1. How is the Candid interface represented inside the language? Some languages with rich type systems can express all relevant information about a Candid method or service within its own type system, and then the concrete serialization/deserialization code can be derived from that type (e.g. using type classes in Haskell, Traits in Rust, or built into the compiler in Motoko). Other languages have a less rich type system (e.g. C), no type-driven generic programming or are simply dynamically typed. In these cases, the Candid type has to be either transformed into specific code for that service by some external tool (e.g. JavaScript and TypeScript) or the Candid description has to be parsed and interpreted at runtime. Either approach will give rise to a type mapping between the Candid types and the host language types. Developers will likely have to know which types correspond to which, which is why the Candid manual s section on types explicitly lists that.
  2. How is the Candid interface description produced and consumed? This is maybe the even more important question; what comes first: The code written in the host language, or the Candid description. There are multiple ways to tackle this, all of which have their merits, so I let s look at some typical approaches.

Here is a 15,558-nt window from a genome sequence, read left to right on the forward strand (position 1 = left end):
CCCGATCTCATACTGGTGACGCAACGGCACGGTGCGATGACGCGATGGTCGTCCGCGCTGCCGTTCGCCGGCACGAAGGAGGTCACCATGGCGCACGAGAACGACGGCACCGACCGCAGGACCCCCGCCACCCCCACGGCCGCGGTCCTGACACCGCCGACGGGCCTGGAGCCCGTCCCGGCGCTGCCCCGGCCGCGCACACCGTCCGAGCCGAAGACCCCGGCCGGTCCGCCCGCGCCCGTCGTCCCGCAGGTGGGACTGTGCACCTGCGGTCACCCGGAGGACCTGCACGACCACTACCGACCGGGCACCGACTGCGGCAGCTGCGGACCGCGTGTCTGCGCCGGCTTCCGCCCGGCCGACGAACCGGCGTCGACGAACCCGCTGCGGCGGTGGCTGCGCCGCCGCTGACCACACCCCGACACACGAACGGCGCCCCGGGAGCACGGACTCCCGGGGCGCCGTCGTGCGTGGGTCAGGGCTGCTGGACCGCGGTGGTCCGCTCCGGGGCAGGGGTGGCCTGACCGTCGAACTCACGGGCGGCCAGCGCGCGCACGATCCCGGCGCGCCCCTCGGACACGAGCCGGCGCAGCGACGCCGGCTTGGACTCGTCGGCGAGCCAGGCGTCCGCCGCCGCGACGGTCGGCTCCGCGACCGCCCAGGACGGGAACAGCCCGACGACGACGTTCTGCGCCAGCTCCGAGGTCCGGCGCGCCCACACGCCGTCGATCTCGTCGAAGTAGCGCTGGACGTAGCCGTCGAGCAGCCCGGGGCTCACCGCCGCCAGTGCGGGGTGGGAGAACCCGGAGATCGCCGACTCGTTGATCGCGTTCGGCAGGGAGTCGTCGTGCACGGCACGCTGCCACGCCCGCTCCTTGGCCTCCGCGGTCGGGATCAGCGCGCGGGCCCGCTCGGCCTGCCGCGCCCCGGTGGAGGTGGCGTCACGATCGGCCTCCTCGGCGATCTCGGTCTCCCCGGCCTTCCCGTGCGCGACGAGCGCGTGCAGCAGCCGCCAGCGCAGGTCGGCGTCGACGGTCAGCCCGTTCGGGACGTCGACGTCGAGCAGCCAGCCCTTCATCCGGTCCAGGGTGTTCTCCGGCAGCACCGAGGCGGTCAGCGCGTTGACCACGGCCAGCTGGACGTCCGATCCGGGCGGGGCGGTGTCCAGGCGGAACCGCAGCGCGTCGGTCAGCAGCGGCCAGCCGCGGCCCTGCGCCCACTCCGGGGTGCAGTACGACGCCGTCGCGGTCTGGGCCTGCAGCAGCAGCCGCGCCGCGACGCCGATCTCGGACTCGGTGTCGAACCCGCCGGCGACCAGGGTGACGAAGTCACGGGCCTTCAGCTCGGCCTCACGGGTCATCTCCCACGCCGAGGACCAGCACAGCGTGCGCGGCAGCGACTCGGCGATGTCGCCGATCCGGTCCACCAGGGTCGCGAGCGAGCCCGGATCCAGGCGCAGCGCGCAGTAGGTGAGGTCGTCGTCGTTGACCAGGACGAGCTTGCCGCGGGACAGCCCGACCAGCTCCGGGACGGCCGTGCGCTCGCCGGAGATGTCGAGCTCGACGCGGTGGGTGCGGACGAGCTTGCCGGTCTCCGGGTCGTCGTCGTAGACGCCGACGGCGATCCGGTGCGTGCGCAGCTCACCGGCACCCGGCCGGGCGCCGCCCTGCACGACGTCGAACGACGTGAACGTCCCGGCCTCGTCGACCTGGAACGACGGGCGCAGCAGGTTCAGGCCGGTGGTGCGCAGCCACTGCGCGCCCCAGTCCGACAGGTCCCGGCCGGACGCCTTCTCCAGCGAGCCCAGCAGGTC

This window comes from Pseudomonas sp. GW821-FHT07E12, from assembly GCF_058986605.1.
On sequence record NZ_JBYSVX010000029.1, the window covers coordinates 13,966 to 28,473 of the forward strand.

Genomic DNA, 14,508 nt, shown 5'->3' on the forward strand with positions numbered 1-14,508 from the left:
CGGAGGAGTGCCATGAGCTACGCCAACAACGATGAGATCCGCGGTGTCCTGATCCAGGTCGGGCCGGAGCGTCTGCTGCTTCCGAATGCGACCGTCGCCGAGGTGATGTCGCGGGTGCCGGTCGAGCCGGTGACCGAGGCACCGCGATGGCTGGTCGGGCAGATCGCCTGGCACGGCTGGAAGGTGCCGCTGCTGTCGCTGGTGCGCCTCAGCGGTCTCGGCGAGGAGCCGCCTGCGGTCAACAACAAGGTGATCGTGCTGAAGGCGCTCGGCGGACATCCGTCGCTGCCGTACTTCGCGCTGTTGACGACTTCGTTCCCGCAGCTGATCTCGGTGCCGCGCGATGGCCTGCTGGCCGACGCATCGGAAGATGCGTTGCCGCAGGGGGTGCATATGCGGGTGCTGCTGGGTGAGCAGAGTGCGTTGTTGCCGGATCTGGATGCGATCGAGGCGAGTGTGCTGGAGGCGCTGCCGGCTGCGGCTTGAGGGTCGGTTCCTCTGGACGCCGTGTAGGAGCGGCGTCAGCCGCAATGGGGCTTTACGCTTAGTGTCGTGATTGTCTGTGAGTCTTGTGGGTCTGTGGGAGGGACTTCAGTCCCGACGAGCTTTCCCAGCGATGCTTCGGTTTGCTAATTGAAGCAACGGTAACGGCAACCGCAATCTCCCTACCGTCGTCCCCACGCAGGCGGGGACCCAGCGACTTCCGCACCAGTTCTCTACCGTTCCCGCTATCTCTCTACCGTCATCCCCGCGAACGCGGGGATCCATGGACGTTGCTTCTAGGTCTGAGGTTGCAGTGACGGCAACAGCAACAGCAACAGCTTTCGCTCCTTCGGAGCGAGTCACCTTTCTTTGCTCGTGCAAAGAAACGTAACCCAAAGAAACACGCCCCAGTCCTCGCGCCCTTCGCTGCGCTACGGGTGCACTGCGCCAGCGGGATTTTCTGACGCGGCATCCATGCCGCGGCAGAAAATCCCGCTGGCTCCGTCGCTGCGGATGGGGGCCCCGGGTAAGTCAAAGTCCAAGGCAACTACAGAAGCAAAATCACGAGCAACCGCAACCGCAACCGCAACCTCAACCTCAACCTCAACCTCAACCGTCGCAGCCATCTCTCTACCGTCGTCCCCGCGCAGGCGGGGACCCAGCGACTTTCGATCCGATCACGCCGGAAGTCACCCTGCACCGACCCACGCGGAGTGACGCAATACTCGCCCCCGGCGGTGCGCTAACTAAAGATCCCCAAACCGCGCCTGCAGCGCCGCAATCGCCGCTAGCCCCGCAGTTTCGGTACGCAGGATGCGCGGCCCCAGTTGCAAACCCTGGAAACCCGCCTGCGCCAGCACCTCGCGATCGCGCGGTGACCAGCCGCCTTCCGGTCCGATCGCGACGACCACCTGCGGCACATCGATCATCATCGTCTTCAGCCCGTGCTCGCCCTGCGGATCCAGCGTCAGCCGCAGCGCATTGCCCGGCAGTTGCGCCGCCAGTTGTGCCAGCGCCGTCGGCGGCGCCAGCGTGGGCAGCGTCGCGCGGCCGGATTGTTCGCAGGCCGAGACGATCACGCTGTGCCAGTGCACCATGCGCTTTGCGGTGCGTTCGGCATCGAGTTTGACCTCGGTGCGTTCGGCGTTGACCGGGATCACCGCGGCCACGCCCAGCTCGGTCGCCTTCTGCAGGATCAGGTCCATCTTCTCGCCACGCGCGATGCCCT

Generating candid from the host language In many case you don t care too much about the interface of your service, and you just want to write the functionality, and get the interface definition for free. This is what you get when you write Motoko services, where the compiler calculates the Candid interface based on the Motoko types of your actor methods, and the build tool (dfx) puts that Candid file where it needs to go. You can thus develop services without ever writing or even looking at Candid type definitions. The Candid library for Rust supports that mode as well, although you have to add some macros to your program to use it. A downside of this model is that you have only indirect control over the generated Candid. Since it is type-driven, whenever there is more than one sensible Candid type for a given host language type, the translation tool has to make a choice, and if that does not suit you, that can be a problem. In the case of Motoko we were able to co-design it with Candid, and their type systems are similar enough that this works well in practice. We have a specification of Candid-Motoko-type-mappings, and the type export from from Motoko to Candid is almost surjective. (Almost, because of Candid s float32 type, which Motoko simply does not have, and because of service types with methods names that are not valid Motoko identifiers.)

Checking host language against Candid The above works well when you (as the service developer) get to define the service s interface as you go. But sometimes you want to develop a service that adheres to a given Candid interface. For example, in order to respond to HTTP requests in an Internet Computer service, you should provide a method http_request that implements this interface (simplified):